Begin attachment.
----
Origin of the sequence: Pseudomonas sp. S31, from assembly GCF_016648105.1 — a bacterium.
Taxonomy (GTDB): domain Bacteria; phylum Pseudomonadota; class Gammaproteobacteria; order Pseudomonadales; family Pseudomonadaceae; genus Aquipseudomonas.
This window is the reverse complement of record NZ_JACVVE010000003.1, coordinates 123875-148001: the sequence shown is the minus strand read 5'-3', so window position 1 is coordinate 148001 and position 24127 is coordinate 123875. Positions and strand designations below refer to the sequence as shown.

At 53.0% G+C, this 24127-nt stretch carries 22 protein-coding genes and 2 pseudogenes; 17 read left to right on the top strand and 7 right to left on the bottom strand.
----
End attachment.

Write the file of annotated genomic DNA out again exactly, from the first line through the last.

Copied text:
Origin of the sequence: Pseudomonas sp. S31, from assembly GCF_016648105.1 — a bacterium.
Taxonomy (GTDB): domain Bacteria; phylum Pseudomonadota; class Gammaproteobacteria; order Pseudomonadales; family Pseudomonadaceae; genus Aquipseudomonas.
This window is the reverse complement of record NZ_JACVVE010000003.1, coordinates 123875-148001: the sequence shown is the minus strand read 5'-3', so window position 1 is coordinate 148001 and position 24127 is coordinate 123875. Positions and strand designations below refer to the sequence as shown.

At 53.0% G+C, this 24127-nt stretch carries 22 protein-coding genes and 2 pseudogenes; 17 read left to right on the top strand and 7 right to left on the bottom strand.